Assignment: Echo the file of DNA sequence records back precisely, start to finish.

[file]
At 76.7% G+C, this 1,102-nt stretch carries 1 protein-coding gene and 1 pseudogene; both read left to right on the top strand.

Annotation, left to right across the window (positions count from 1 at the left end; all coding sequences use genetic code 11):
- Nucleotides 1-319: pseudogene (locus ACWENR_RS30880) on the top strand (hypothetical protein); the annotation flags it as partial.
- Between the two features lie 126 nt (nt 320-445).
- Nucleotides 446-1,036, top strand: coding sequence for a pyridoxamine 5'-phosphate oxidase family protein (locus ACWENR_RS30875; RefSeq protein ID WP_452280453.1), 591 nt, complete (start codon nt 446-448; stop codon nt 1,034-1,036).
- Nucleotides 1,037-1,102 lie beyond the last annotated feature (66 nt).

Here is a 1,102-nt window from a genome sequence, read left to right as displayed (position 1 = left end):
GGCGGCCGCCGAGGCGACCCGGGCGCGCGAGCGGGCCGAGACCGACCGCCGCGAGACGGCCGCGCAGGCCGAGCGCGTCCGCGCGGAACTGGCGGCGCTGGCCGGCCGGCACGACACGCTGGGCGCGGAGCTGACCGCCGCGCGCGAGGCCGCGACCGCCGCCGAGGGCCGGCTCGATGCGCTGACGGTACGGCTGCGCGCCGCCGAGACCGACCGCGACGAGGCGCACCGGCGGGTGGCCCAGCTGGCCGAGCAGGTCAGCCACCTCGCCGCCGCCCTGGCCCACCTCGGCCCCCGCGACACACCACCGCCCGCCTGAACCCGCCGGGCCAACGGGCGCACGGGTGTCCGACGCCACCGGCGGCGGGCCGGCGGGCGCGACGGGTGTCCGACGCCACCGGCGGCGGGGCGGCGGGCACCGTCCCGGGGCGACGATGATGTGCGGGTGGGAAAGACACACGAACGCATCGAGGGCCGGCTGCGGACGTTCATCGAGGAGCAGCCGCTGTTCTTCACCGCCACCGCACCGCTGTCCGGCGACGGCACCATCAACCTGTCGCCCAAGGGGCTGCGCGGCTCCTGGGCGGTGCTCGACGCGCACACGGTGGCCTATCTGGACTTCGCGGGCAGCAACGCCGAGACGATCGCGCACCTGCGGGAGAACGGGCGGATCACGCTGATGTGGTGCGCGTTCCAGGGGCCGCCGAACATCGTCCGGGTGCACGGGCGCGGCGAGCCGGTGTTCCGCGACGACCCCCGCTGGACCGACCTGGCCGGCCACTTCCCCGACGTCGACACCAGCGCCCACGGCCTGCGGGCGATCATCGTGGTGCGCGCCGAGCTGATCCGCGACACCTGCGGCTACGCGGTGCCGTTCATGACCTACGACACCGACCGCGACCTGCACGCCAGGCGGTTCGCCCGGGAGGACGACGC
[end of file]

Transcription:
At 76.7% G+C, this 1,102-nt stretch carries 1 protein-coding gene and 1 pseudogene; both read left to right on the top strand.

Annotation, left to right across the window (positions count from 1 at the left end; all coding sequences use genetic code 11):
- Nucleotides 1-319: pseudogene (locus ACWENR_RS30880) on the top strand (hypothetical protein); the annotation flags it as partial.
- Between the two features lie 126 nt (nt 320-445).
- Nucleotides 446-1,036, top strand: coding sequence for a pyridoxamine 5'-phosphate oxidase family protein (locus ACWENR_RS30875; RefSeq protein ID WP_452280453.1), 591 nt, complete (start codon nt 446-448; stop codon nt 1,034-1,036).
- Nucleotides 1,037-1,102 lie beyond the last annotated feature (66 nt).

Here is a 1,102-nt window from a genome sequence, read left to right as displayed (position 1 = left end):
GGCGGCCGCCGAGGCGACCCGGGCGCGCGAGCGGGCCGAGACCGACCGCCGCGAGACGGCCGCGCAGGCCGAGCGCGTCCGCGCGGAACTGGCGGCGCTGGCCGGCCGGCACGACACGCTGGGCGCGGAGCTGACCGCCGCGCGCGAGGCCGCGACCGCCGCCGAGGGCCGGCTCGATGCGCTGACGGTACGGCTGCGCGCCGCCGAGACCGACCGCGACGAGGCGCACCGGCGGGTGGCCCAGCTGGCCGAGCAGGTCAGCCACCTCGCCGCCGCCCTGGCCCACCTCGGCCCCCGCGACACACCACCGCCCGCCTGAACCCGCCGGGCCAACGGGCGCACGGGTGTCCGACGCCACCGGCGGCGGGCCGGCGGGCGCGACGGGTGTCCGACGCCACCGGCGGCGGGGCGGCGGGCACCGTCCCGGGGCGACGATGATGTGCGGGTGGGAAAGACACACGAACGCATCGAGGGCCGGCTGCGGACGTTCATCGAGGAGCAGCCGCTGTTCTTCACCGCCACCGCACCGCTGTCCGGCGACGGCACCATCAACCTGTCGCCCAAGGGGCTGCGCGGCTCCTGGGCGGTGCTCGACGCGCACACGGTGGCCTATCTGGACTTCGCGGGCAGCAACGCCGAGACGATCGCGCACCTGCGGGAGAACGGGCGGATCACGCTGATGTGGTGCGCGTTCCAGGGGCCGCCGAACATCGTCCGGGTGCACGGGCGCGGCGAGCCGGTGTTCCGCGACGACCCCCGCTGGACCGACCTGGCCGGCCACTTCCCCGACGTCGACACCAGCGCCCACGGCCTGCGGGCGATCATCGTGGTGCGCGCCGAGCTGATCCGCGACACCTGCGGCTACGCGGTGCCGTTCATGACCTACGACACCGACCGCGACCTGCACGCCAGGCGGTTCGCCCGGGAGGACGACGC